Friday, October 30, 2009

When Everything Goes Wrong

Oh. Crap. The alarm didn't go off. Where's my race bib? Yikes, there aren't any bananas to eat! Most of my running clothes are dirty. And where on Earth did I put my running shoes? I could've sworn they were right here...

Fast forward 10 minutes...

Uh oh! Low fuel tank! I hope this car can run on fumes and get me to the race. Just my luck. I think I'm suppose to turn here...wait, no, I missed my exit! I'm going to be late.

20 minutes later...

No warm-up, nothing but a mere swig of Gatorade in my system, and I'm standing at the starting line. What am I doing here?! Just to make things worse, my stopwatch's battery is dead. Oh, I better double-knot these shoelaces! What was my goal for this race again?

We've all probably heard the saying, "When it rains, it pours." Why does everything seem to go wrong at once? Is it karmic retribution? Maybe a bad "omen?" Or even, are the running gods just out to get you? Perhaps they're in a smiting mood? Take it from someone who's undergone far too many multiple-choice standardized tests in their lifetime - this is probably one of the few times the answer actually is "none of the above." (And remember, when in doubt, fill in letter C!)

Statistically speaking, races have a 50-50 chance of going well or, well, not so well. So the bad news is that you're doomed to have a bad race at one time or another. But don't worry, I saved the good news for last! Preparation and some mental fortification can pull you out of, or even better, prevent, the spiral of negative, self-fulfilling prophesies.
  1. Stay calm. You don't have to sit at the starting line in a yoga pose, but there's no need to lose your head. It's easy to say, but much harder to do. Next time "everything" seems to be going wrong, remind yourself to stay as level-headed as possible.

  2. Prepare as much as possible the night before. Yet another thing that's easier said than done, especially if you're trying to squeeze in a good night's sleep amidst a busy life and nightly routine. But gathering all your race gear, pre-race food, and other things will reduce race morning stress level significantly.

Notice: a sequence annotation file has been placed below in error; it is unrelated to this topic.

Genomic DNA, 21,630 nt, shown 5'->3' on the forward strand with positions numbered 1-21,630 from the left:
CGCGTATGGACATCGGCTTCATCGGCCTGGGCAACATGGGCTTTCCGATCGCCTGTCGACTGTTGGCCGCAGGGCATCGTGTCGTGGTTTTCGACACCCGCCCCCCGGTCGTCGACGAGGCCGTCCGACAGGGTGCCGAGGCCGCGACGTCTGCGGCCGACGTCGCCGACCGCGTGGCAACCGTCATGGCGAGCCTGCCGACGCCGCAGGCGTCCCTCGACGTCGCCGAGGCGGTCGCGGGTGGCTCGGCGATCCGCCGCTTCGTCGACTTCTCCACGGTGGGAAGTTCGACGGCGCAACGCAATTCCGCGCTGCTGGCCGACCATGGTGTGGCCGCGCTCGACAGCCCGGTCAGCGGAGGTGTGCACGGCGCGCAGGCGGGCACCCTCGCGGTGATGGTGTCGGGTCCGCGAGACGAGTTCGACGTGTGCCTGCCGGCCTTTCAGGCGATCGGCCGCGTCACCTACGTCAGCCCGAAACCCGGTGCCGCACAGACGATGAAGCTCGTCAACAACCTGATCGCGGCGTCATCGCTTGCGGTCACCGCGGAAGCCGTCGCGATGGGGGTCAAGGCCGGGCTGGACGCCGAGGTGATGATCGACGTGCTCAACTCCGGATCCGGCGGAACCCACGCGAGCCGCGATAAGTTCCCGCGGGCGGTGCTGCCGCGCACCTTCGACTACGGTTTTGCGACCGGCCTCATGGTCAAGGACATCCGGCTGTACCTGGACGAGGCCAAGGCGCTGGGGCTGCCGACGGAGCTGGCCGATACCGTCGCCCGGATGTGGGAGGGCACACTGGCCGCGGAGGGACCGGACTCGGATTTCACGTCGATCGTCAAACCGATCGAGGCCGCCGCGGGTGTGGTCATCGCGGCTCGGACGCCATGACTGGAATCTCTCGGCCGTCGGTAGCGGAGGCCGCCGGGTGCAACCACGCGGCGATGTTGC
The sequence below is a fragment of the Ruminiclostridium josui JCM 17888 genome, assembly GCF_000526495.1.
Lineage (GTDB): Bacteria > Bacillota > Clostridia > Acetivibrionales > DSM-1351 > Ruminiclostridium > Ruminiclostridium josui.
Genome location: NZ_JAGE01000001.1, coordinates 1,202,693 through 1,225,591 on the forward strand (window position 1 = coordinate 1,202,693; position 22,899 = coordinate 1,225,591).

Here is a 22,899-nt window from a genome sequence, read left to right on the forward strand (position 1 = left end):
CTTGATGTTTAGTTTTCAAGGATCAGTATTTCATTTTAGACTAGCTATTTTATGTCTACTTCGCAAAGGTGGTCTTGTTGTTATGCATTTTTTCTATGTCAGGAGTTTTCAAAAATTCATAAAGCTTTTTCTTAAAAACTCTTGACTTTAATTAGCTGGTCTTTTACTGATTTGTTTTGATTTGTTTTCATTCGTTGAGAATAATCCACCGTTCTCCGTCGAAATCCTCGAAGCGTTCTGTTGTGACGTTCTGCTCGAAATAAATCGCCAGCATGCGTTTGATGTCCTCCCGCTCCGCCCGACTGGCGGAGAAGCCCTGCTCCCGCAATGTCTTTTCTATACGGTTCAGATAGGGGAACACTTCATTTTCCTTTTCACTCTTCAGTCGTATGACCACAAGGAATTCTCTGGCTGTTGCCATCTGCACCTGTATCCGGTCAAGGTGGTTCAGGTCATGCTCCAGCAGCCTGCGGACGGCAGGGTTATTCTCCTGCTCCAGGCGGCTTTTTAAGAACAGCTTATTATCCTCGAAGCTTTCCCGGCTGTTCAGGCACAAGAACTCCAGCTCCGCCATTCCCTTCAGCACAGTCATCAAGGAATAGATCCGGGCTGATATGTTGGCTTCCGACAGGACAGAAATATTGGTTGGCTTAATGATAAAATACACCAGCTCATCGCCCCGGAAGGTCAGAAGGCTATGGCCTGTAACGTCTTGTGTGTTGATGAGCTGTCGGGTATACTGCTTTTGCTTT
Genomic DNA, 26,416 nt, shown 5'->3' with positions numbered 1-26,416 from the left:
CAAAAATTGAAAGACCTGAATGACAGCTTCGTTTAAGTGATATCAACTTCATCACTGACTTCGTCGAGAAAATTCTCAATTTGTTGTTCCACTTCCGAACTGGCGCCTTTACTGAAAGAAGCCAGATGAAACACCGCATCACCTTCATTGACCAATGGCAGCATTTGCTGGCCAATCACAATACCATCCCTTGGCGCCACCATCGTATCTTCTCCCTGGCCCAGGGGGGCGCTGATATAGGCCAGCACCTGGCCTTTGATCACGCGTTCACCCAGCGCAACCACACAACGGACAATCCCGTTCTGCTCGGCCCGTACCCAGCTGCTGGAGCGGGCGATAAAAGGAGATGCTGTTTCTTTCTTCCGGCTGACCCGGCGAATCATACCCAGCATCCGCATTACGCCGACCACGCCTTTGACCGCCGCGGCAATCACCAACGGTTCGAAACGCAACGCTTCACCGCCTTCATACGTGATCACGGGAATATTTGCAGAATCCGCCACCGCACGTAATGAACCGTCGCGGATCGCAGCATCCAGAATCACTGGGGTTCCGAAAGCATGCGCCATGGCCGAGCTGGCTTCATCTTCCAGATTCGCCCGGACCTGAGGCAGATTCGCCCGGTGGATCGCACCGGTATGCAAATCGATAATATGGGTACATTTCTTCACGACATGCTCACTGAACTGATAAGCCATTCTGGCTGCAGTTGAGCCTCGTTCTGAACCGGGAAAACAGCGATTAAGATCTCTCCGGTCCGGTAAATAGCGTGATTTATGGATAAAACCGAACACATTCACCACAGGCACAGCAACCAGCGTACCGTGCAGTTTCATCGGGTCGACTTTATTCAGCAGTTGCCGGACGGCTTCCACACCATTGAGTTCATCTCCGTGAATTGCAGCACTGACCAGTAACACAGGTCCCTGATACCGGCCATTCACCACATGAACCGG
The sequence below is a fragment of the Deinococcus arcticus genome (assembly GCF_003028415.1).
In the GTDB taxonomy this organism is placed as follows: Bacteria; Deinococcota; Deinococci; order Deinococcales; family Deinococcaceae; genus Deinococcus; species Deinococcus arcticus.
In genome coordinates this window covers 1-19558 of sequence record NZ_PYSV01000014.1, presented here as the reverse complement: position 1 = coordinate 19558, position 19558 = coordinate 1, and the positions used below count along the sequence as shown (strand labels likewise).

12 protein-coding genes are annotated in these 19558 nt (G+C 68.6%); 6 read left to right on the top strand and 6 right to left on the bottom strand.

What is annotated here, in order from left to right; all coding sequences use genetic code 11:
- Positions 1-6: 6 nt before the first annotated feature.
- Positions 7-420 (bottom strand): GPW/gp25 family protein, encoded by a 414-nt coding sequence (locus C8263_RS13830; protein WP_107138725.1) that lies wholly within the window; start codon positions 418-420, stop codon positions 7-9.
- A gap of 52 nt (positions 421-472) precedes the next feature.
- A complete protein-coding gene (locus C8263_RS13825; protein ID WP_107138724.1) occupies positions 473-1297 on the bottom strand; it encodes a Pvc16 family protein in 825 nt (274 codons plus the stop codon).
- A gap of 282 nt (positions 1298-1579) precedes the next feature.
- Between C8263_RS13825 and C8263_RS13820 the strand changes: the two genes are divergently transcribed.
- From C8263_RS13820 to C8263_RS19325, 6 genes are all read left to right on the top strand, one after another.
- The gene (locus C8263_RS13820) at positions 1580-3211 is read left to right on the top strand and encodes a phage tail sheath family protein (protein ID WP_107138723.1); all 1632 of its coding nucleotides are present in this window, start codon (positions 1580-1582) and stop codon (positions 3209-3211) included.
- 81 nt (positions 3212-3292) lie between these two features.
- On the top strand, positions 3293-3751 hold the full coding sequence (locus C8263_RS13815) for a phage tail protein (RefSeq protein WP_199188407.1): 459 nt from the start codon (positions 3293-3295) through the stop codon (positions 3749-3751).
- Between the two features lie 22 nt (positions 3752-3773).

3. Hit up the Porta-Potty! This one is pretty self-explanatory. I certainly won't go into detail, but if you don't make time for this vital preparation, the race could get ugly.

  4. Keep in mind things you may potentially regret. No one wants to look back at a race and have regrets. For example: As tasty as the prospect of that Continental breakfast may seem to the taste buds, the remorse following a race in which that Continental breakfast comes back up would be much worse.

  5. Fortify your mind. You know the race is going to be insanely uncomfortable, even approaching painful. Don't psych yourself out, but rather, welcome that uncomfortable feeling. It's a fact of racing, and no amount of dread, fear, or doubt will change that. So instead of trying to change things you can't, change the things you can, starting with your mindset.

  6. Remember to have fun! Despite any bumps along the way (which one is sure to encounter a number of times if they race with any amount of frequency), try to enjoy yourself. Soak in the race atmosphere and the excitement of the crowd. If you're feeling worried, tired, unenthusiastic, unmotivated, or all of the above, force yourself to smile. At the risk of sounding shamelessly cheesy, turn that frown upside down! *groan*

And with that, folks, I wish you all a happy finishing stretch of your fall racing season. Remember to keep your head tacked on tightly in the face of adversity, think happy thoughts, and pull through without any nagging regrets. It's hard to move forward in life with a sagging chin and eyes stuck on the ground, so keep your chin up and raise your eyes to see the big picture. Better races and workouts, statistically speaking, are sure to come.

1 comment:

  1. i've "raced" to the starting line more than once in my past... luckily, i've never dwelled on it and managed to still have decent races. can't sweat the small stuff - gotta think about the preparations and training you've put in instead.

    excellent tips! i follow them all myself.